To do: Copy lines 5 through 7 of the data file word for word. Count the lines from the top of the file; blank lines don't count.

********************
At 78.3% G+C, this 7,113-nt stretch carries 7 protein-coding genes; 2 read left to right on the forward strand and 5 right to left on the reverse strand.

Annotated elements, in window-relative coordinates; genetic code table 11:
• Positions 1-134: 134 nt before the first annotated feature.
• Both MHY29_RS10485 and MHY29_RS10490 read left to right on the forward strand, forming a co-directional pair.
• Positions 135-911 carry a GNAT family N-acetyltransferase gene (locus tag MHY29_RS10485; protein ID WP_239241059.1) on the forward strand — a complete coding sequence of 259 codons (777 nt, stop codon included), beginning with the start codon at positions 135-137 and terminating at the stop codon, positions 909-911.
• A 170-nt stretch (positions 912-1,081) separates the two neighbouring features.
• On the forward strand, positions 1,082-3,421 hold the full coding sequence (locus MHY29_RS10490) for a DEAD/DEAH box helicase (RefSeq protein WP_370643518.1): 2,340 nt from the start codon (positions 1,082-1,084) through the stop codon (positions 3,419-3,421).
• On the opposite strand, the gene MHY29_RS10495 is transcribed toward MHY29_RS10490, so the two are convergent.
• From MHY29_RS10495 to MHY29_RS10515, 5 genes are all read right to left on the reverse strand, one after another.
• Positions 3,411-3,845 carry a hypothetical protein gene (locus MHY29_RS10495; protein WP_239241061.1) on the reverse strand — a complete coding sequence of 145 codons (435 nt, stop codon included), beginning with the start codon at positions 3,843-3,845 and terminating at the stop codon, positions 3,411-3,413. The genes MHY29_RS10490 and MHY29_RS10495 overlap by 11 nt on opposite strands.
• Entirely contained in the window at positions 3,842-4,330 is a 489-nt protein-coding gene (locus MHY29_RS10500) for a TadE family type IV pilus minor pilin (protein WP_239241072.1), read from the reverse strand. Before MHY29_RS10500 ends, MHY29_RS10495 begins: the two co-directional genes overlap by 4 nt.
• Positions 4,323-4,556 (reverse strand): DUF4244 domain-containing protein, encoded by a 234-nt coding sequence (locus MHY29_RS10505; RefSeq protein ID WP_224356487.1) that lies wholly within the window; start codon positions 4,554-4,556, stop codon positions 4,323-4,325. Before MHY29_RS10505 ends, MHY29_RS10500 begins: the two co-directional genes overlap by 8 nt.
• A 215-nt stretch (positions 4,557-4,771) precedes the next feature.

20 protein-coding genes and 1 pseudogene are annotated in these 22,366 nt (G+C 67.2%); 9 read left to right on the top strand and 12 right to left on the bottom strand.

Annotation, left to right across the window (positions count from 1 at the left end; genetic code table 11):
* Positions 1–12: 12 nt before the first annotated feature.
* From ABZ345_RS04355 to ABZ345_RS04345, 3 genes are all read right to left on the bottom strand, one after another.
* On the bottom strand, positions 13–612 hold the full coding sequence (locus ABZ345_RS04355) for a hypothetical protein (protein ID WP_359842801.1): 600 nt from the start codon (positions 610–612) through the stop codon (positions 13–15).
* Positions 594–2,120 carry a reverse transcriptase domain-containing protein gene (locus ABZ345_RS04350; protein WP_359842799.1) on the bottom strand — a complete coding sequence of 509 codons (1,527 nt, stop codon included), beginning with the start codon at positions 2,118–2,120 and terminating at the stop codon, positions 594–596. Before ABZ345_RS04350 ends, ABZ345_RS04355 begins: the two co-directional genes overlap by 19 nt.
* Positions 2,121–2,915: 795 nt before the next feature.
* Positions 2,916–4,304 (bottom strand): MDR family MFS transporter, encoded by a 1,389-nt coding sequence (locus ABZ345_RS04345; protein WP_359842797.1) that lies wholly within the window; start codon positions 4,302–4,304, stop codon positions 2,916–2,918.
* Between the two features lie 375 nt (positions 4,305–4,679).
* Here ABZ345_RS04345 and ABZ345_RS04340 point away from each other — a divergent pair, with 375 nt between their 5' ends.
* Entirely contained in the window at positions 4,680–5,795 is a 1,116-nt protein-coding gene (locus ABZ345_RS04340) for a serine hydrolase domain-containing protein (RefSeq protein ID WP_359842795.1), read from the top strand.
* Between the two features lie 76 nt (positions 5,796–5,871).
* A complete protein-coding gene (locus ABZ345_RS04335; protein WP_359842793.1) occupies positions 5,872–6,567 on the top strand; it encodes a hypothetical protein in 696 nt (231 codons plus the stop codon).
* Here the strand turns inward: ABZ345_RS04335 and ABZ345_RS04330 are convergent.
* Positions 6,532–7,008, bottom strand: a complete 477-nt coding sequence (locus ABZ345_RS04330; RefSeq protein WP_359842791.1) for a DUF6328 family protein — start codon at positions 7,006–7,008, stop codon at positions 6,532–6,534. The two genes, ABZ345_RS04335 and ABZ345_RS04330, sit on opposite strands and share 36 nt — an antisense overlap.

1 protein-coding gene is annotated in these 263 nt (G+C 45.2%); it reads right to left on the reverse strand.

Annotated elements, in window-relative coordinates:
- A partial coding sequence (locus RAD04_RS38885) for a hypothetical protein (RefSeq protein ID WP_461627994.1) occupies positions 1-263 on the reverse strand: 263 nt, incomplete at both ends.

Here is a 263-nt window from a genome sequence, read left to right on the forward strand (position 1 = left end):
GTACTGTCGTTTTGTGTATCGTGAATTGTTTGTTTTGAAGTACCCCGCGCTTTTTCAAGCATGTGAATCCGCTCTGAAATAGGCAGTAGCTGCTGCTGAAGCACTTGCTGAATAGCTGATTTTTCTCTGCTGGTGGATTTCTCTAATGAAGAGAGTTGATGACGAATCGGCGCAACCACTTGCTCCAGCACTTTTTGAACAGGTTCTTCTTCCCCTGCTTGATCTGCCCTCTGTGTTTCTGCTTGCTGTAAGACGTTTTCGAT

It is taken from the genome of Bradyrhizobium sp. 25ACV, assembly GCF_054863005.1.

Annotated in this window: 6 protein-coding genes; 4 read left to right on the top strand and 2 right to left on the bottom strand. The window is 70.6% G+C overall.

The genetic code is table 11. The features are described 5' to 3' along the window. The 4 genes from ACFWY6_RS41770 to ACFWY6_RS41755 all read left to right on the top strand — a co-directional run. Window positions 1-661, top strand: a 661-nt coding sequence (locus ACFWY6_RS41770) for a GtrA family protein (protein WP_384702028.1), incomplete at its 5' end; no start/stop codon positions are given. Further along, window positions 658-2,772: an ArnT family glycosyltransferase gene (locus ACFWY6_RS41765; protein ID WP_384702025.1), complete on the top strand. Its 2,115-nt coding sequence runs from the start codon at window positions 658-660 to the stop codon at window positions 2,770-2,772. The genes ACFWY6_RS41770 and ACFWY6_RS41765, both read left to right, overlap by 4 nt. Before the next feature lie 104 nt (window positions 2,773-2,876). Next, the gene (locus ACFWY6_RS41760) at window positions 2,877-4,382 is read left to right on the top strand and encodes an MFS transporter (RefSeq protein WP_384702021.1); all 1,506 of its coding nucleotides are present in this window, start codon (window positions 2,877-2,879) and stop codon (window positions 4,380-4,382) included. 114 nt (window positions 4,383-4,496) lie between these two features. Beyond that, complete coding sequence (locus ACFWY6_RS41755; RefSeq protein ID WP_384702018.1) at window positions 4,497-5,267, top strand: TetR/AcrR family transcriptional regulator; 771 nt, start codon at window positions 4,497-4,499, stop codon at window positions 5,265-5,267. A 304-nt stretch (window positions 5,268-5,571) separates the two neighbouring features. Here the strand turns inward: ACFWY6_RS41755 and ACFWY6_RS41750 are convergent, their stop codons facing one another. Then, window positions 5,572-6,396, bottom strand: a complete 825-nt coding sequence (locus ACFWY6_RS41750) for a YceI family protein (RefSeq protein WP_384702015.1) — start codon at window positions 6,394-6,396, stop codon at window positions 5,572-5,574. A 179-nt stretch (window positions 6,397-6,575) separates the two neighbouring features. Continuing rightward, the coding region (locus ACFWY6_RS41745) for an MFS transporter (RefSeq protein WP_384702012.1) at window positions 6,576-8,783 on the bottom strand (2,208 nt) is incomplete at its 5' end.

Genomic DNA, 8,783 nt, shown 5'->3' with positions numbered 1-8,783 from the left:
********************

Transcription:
• Positions 135-911 carry a GNAT family N-acetyltransferase gene (locus tag MHY29_RS10485; protein ID WP_239241059.1) on the forward strand — a complete coding sequence of 259 codons (777 nt, stop codon included), beginning with the start codon at positions 135-137 and terminating at the stop codon, positions 909-911.
• A 170-nt stretch (positions 912-1,081) separates the two neighbouring features.
• On the forward strand, positions 1,082-3,421 hold the full coding sequence (locus MHY29_RS10490) for a DEAD/DEAH box helicase (RefSeq protein WP_370643518.1): 2,340 nt from the start codon (positions 1,082-1,084) through the stop codon (positions 3,419-3,421).